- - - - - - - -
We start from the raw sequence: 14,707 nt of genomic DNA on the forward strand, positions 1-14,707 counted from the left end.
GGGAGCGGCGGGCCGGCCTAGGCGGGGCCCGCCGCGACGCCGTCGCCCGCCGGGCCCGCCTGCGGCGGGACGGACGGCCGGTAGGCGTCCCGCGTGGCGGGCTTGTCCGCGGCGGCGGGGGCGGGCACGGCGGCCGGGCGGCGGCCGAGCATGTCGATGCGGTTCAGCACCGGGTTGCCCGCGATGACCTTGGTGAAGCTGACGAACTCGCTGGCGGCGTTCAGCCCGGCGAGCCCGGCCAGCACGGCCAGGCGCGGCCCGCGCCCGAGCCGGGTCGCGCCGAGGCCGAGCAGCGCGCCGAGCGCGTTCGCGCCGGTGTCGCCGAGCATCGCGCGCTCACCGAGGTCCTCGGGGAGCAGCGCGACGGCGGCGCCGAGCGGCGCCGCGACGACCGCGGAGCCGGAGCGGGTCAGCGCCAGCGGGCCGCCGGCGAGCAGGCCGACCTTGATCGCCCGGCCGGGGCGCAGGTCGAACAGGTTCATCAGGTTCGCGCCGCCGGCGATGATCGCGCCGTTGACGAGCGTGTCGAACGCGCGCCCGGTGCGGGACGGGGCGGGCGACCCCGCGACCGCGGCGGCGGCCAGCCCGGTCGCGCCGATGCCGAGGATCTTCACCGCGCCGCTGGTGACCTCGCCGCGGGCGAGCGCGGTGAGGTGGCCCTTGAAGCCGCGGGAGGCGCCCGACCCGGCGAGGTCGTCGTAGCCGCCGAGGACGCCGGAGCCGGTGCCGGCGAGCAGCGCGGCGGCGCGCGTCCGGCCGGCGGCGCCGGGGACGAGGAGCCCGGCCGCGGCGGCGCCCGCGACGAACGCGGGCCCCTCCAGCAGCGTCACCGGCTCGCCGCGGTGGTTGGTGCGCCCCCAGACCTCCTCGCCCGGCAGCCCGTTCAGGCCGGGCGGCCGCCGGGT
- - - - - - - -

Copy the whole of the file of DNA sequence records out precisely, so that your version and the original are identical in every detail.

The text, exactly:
We start from the raw sequence: 14,707 nt of genomic DNA on the forward strand, positions 1-14,707 counted from the left end.
GGGAGCGGCGGGCCGGCCTAGGCGGGGCCCGCCGCGACGCCGTCGCCCGCCGGGCCCGCCTGCGGCGGGACGGACGGCCGGTAGGCGTCCCGCGTGGCGGGCTTGTCCGCGGCGGCGGGGGCGGGCACGGCGGCCGGGCGGCGGCCGAGCATGTCGATGCGGTTCAGCACCGGGTTGCCCGCGATGACCTTGGTGAAGCTGACGAACTCGCTGGCGGCGTTCAGCCCGGCGAGCCCGGCCAGCACGGCCAGGCGCGGCCCGCGCCCGAGCCGGGTCGCGCCGAGGCCGAGCAGCGCGCCGAGCGCGTTCGCGCCGGTGTCGCCGAGCATCGCGCGCTCACCGAGGTCCTCGGGGAGCAGCGCGACGGCGGCGCCGAGCGGCGCCGCGACGACCGCGGAGCCGGAGCGGGTCAGCGCCAGCGGGCCGCCGGCGAGCAGGCCGACCTTGATCGCCCGGCCGGGGCGCAGGTCGAACAGGTTCATCAGGTTCGCGCCGCCGGCGATGATCGCGCCGTTGACGAGCGTGTCGAACGCGCGCCCGGTGCGGGACGGGGCGGGCGACCCCGCGACCGCGGCGGCGGCCAGCCCGGTCGCGCCGATGCCGAGGATCTTCACCGCGCCGCTGGTGACCTCGCCGCGGGCGAGCGCGGTGAGGTGGCCCTTGAAGCCGCGGGAGGCGCCCGACCCGGCGAGGTCGTCGTAGCCGCCGAGGACGCCGGAGCCGGTGCCGGCGAGCAGCGCGGCGGCGCGCGTCCGGCCGGCGGCGCCGGGGACGAGGAGCCCGGCCGCGGCGGCGCCCGCGACGAACGCGGGCCCCTCCAGCAGCGTCACCGGCTCGCCGCGGTGGTTGGTGCGCCCCCAGACCTCCTCGCCCGGCAGCCCGTTCAGGCCGGGCGGCCGCCGGGT